For Crypto, Now’s The Time To Build
Bitcoin, Ethereum, other cryptocurrencies have been tanking, folks are pulling their money, and we’re on the precipice of a crypto winter. But, things aren’t nearly as grim as they seem…time to build!
Well. This weekend was pretty fucking brutal for crypto folks. Nearly everything tanked—Bitcoin just hit a 52-week low at $25,275.29, and Ethereum has been getting rocked. By now, you’ve heard about Terra and Luna going to 0, yesterday Celisus, a $12 billion crypto lending platform, halted trading. Coinbase’s stock price fell 20% Monday AM.
Things, of course, look extremely grim. There’s no central bank or authority to help backstop anything in this situation—if there’s a “bank run” on crypto and everyone keeps pulling their money, there’s no incentive or mechanism to stop them. There aren’t any levers to pull here—crypto lives and dies by sentiment, and the sentiment right now is “pull your fucking money before you lose everything” for a lot of people.
The Wall Street Journal and a lot of folks in general point to macroeconomic inflation concerns—as the Fed threatens more dramatic solutions to the inflation problem, risky assets are the first to get pulled. You’ve seen it in other risky asset classes besides crypto too—VC’s have been pulling back on investing and doing shady shit to renege on deals they already committed to.
We’ve been here before though—the first “crypto winter,” from 2018 to 2022, was pretty brutal. After a massive bull run in 2018 was essentially wiped out, prices stayed relatively stagnant for the next 2 plus years.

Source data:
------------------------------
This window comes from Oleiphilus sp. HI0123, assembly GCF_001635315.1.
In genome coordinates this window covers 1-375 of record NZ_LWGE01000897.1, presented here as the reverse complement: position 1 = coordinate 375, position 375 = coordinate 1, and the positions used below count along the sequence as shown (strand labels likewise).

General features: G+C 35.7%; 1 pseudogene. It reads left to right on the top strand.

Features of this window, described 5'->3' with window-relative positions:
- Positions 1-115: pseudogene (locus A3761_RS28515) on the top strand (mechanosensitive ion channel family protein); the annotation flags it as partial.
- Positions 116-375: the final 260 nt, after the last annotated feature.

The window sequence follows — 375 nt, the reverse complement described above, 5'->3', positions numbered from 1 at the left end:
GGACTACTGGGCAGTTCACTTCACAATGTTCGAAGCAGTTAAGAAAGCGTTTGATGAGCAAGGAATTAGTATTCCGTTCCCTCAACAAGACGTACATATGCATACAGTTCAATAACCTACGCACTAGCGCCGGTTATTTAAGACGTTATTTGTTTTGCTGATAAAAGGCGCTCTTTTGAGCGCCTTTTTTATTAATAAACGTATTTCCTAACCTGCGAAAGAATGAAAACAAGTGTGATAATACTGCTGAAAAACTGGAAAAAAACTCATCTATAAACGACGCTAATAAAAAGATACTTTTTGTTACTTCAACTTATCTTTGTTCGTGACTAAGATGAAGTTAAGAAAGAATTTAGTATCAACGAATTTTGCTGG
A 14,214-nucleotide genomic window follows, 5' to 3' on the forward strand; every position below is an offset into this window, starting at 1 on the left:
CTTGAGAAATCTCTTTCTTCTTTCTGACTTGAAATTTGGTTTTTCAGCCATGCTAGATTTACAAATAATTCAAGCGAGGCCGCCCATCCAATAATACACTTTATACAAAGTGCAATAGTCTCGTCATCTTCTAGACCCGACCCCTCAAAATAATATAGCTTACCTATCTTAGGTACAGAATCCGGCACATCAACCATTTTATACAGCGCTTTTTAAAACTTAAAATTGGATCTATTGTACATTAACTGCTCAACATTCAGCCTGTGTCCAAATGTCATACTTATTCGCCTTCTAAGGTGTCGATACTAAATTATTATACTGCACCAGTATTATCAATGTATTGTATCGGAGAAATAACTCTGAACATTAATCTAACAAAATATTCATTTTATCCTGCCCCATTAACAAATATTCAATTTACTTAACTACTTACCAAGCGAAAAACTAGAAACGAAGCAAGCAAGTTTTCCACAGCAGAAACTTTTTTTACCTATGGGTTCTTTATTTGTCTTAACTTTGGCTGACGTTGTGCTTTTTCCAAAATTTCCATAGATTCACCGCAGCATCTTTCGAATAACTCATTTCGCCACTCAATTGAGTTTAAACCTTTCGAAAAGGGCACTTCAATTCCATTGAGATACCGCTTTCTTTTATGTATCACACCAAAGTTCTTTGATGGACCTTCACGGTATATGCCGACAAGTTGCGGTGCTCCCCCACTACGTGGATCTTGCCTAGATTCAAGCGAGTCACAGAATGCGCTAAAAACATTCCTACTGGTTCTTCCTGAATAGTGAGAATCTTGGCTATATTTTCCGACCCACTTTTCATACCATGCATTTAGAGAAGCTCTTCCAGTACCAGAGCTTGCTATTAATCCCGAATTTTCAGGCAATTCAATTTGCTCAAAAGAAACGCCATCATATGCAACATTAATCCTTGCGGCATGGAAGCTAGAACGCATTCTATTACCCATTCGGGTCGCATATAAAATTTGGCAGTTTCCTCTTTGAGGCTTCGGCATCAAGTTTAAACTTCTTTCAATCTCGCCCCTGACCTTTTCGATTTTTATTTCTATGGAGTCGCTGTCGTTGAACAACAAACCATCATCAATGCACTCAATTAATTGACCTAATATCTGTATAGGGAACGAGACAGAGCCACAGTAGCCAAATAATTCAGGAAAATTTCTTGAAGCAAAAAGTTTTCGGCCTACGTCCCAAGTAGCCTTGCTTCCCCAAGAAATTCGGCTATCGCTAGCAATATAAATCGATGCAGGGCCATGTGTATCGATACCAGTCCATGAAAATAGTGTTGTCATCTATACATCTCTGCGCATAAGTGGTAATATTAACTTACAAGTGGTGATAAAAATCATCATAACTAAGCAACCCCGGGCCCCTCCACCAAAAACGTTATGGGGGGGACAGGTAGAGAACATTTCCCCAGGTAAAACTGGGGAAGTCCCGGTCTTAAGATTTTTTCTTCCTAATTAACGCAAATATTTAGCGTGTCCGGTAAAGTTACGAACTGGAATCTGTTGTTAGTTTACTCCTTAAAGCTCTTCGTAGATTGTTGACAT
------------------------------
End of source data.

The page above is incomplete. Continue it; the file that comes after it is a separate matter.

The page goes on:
One bright spot is that, usually, charlatans leave the sector during these periods—even if you run a successful scam, there just isn’t much money to be made.
But, if you’re a builder, don’t let it be you.
I got into crypto about 8 years ago, when I was a fintech reporter and was tasked to cover Bitcoin (if you don’t believe me, here’s an article from 2014 about whether Bitcoin had a place within banking…warning: it’s not particularly well written so don’t judge me.) “Crypto” as we know it didn’t even really exist yet—Vitalik Buterin hadn’t even created Ethereum till July 2015. So no NFT’s, tokens, DeFi—none of that existed yet.
At the time, I was almost equally curious in fintech and crypto—I was much more interested in the overall digitization of financial services than anything else. Crypto was a long term solution but, in my opinion, the sector just wasn’t ready yet. I loved writing but hated being in media, so was working hard in my spare time to break into tech and product management by building tools on my own and with some friends.
So, in September 2016, I joined Acorns and essentially just left the crypto space—I felt like learning about product management in fintech, and a regulated area like wealth management, was time-consuming enough and I didn’t really have time to work on any fun side projects, like a crypto newsletter I was thinking about.
Contrary to popular belief, I’m a deeply principled person, so I didn’t invest in any public companies or crypto while I was a reporter. And after I left media I didn’t either—it’s not like I was bullish on the sector but I thought I was too late already.
So, you can imagine how annoyed I was at myself when crypto started popping off around 2017/2018—the first bull run.
But, this isn’t a sob story about how I almost made bank and didn’t. It’s more of a cautious tale of missed opportunity that I wanna help to make sure you don’t suffer as well.
Over the past 2 years there’s been more Web2 builders interested in Web3 than ever before—you can search for dozens of articles outlining how operators from top startups or FAANG companies are headed to crypto firms. It’s even affected fintech, where hiring was always super competitive (because most companies look for ex-bankers, ex-VC’s or ivy league grads) and got even more competitive when well capitalized Web3 companies started poaching talent.